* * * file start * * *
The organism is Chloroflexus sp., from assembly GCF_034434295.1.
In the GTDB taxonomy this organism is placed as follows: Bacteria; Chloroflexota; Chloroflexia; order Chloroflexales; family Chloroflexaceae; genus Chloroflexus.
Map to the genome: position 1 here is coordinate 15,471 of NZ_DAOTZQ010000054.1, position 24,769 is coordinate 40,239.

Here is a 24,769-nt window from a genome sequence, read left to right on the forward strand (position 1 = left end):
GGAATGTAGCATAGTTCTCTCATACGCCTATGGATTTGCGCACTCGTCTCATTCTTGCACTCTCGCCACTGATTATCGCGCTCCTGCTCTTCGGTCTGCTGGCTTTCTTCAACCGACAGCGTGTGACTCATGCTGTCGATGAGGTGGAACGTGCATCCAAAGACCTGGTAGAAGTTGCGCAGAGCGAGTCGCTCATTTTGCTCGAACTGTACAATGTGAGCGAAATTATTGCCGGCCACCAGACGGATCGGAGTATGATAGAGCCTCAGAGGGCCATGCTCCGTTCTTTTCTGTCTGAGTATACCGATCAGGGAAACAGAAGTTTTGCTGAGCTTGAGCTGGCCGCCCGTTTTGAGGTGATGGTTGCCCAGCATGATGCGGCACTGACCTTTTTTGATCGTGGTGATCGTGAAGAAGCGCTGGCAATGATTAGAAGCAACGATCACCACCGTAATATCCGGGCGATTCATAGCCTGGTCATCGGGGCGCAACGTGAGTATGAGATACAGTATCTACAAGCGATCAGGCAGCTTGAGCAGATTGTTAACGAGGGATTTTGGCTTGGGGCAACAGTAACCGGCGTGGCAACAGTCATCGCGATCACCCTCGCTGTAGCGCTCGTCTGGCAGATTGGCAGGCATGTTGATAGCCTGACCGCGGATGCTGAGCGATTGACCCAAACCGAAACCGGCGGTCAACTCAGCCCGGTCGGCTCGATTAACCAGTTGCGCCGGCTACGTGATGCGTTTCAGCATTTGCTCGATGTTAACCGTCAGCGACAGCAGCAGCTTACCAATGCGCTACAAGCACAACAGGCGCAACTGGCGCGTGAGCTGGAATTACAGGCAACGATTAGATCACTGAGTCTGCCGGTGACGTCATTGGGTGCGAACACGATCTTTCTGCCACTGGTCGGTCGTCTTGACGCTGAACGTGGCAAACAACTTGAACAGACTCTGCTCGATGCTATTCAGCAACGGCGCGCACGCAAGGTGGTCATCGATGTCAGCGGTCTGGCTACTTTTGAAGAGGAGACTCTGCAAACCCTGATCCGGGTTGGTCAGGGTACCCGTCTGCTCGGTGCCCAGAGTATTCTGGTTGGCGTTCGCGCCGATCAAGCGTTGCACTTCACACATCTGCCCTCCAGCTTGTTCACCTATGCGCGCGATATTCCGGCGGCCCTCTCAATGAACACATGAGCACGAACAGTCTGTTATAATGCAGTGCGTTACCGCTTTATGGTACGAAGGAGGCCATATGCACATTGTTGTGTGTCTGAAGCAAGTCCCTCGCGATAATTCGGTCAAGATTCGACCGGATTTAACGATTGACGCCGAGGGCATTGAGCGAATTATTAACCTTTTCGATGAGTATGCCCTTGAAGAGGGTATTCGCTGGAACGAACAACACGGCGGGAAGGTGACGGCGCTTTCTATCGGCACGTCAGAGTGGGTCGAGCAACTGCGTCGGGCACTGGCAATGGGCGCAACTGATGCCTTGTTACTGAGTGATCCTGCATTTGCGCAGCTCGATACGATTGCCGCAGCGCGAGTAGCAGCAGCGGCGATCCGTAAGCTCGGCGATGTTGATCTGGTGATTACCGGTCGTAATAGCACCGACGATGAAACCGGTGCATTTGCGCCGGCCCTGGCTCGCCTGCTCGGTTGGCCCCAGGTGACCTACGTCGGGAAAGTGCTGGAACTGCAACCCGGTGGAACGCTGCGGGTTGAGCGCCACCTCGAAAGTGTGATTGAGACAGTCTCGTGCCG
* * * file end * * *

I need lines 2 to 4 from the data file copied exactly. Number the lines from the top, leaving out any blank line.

In the GTDB taxonomy this organism is placed as follows: Bacteria; Chloroflexota; Chloroflexia; order Chloroflexales; family Chloroflexaceae; genus Chloroflexus.
Map to the genome: position 1 here is coordinate 15,471 of NZ_DAOTZQ010000054.1, position 24,769 is coordinate 40,239.

Here is a 24,769-nt window from a genome sequence, read left to right on the forward strand (position 1 = left end):